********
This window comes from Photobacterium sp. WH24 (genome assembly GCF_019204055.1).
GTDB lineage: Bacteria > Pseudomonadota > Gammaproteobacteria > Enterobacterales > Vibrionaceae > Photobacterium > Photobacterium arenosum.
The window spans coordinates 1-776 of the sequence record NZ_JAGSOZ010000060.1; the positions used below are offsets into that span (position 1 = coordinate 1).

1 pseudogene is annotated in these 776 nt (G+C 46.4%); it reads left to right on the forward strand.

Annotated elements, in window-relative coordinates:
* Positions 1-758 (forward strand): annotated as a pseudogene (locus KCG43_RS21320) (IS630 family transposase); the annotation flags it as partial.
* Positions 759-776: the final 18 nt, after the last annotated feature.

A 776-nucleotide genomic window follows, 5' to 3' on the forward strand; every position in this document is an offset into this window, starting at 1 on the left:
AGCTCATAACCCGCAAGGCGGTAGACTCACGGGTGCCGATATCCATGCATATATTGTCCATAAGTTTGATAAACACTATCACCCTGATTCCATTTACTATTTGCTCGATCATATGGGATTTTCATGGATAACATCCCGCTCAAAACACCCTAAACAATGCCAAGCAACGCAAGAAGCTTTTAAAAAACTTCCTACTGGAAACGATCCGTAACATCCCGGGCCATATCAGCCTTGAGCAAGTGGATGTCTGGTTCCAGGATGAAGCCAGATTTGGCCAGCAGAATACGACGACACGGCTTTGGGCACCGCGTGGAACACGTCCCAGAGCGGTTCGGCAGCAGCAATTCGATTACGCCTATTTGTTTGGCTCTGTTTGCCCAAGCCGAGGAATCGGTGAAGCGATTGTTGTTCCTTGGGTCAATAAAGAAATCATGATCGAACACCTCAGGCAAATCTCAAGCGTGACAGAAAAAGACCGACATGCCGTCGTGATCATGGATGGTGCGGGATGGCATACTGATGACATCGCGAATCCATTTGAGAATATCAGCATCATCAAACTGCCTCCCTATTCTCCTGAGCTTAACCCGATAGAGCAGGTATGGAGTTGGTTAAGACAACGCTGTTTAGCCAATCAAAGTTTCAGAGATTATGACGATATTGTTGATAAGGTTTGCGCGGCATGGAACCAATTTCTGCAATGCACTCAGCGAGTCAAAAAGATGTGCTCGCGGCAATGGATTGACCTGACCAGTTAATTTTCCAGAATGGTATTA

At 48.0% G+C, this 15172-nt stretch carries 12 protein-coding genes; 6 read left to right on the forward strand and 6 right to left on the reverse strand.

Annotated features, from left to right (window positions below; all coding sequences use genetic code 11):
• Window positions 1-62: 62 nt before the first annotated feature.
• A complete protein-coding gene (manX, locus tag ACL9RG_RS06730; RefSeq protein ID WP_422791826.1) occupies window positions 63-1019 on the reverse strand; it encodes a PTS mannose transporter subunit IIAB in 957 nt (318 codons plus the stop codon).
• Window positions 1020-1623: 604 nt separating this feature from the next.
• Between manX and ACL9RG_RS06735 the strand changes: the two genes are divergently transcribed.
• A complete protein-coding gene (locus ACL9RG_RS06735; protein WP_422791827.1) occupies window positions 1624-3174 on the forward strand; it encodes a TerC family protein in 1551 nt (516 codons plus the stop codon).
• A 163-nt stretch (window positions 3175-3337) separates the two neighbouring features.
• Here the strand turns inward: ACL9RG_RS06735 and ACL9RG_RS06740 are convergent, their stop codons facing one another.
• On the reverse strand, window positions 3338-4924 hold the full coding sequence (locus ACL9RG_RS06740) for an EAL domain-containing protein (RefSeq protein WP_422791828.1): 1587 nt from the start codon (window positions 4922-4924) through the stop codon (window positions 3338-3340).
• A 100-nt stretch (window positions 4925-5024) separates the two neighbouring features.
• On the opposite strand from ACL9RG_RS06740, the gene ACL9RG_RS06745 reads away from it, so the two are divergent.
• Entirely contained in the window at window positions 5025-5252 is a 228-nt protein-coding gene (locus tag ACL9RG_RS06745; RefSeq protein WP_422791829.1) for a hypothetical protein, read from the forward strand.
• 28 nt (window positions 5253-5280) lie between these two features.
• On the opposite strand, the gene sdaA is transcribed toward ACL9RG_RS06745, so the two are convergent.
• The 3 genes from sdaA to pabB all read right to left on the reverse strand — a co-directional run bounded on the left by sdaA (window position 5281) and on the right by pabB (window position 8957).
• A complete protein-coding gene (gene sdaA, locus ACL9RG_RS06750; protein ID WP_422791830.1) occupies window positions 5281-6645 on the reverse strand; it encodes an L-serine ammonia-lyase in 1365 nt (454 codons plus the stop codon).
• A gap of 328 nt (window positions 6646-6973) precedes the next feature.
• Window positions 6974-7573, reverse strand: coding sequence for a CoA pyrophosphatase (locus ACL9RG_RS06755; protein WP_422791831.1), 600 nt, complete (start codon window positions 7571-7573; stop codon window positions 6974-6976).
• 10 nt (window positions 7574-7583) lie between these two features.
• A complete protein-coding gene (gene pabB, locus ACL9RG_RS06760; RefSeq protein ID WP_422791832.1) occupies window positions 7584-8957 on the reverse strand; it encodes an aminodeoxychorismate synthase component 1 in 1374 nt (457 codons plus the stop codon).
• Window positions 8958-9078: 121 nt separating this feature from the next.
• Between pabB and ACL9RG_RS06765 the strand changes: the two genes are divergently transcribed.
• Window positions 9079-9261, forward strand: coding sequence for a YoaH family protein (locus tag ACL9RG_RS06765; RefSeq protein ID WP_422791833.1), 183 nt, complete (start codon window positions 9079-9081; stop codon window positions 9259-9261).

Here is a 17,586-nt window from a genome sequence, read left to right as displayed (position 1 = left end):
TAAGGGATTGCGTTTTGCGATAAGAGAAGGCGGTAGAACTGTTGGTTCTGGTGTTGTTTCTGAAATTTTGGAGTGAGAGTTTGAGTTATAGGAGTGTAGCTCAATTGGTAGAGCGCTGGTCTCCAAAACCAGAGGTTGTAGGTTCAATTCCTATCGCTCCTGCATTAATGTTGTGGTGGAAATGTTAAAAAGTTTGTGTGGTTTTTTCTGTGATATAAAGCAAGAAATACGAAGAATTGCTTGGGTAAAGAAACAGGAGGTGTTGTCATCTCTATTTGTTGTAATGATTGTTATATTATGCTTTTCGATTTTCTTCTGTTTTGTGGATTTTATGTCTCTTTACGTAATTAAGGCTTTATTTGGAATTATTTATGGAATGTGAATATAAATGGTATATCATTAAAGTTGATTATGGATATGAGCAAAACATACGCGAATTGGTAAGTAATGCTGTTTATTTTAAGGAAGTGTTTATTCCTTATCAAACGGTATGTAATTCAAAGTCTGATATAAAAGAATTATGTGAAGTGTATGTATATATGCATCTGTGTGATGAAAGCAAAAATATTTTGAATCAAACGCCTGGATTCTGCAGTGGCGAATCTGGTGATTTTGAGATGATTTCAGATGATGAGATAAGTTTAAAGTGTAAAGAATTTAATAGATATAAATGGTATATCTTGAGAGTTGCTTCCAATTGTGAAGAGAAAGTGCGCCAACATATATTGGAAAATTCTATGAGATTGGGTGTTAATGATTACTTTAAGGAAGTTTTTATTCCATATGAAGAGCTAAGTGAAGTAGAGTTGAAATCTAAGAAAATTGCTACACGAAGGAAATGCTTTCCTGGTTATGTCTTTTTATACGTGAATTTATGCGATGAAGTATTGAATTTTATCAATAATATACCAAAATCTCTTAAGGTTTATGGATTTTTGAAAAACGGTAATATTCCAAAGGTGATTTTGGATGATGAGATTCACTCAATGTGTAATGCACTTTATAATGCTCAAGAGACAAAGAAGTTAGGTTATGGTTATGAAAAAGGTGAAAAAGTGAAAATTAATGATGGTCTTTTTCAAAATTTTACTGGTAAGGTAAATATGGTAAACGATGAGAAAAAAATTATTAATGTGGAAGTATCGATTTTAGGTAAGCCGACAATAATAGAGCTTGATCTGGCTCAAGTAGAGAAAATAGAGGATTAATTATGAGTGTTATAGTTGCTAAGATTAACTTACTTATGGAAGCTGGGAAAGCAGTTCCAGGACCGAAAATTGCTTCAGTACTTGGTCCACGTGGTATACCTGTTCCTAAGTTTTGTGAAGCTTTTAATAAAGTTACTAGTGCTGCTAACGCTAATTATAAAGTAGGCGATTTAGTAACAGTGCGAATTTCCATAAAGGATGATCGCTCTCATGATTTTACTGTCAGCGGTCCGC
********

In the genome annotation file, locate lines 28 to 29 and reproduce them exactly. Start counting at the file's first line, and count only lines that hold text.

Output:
• Window positions 6974-7573, reverse strand: coding sequence for a CoA pyrophosphatase (locus ACL9RG_RS06755; protein WP_422791831.1), 600 nt, complete (start codon window positions 7571-7573; stop codon window positions 6974-6976).
• 10 nt (window positions 7574-7583) lie between these two features.